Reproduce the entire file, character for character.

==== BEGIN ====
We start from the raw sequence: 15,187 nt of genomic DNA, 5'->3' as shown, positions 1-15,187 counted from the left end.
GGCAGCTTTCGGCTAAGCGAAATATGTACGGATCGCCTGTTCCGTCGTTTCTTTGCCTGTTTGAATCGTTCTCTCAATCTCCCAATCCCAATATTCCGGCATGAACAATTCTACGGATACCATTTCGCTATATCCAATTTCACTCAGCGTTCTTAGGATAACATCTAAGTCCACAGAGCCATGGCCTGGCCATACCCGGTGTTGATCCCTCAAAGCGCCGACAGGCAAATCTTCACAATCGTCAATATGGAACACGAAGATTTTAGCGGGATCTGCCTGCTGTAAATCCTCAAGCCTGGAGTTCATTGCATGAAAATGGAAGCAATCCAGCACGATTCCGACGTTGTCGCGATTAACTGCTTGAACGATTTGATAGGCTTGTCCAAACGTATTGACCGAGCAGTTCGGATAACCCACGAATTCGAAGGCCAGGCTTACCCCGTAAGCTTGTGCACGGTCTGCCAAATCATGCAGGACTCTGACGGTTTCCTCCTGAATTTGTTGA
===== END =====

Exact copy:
We start from the raw sequence: 15,187 nt of genomic DNA, 5'->3' as shown, positions 1-15,187 counted from the left end.
GGCAGCTTTCGGCTAAGCGAAATATGTACGGATCGCCTGTTCCGTCGTTTCTTTGCCTGTTTGAATCGTTCTCTCAATCTCCCAATCCCAATATTCCGGCATGAACAATTCTACGGATACCATTTCGCTATATCCAATTTCACTCAGCGTTCTTAGGATAACATCTAAGTCCACAGAGCCATGGCCTGGCCATACCCGGTGTTGATCCCTCAAAGCGCCGACAGGCAAATCTTCACAATCGTCAATATGGAACACGAAGATTTTAGCGGGATCTGCCTGCTGTAAATCCTCAAGCCTGGAGTTCATTGCATGAAAATGGAAGCAATCCAGCACGATTCCGACGTTGTCGCGATTAACTGCTTGAACGATTTGATAGGCTTGTCCAAACGTATTGACCGAGCAGTTCGGATAACCCACGAATTCGAAGGCCAGGCTTACCCCGTAAGCTTGTGCACGGTCTGCCAAATCATGCAGGACTCTGACGGTTTCCTCCTGAATTTGTTGA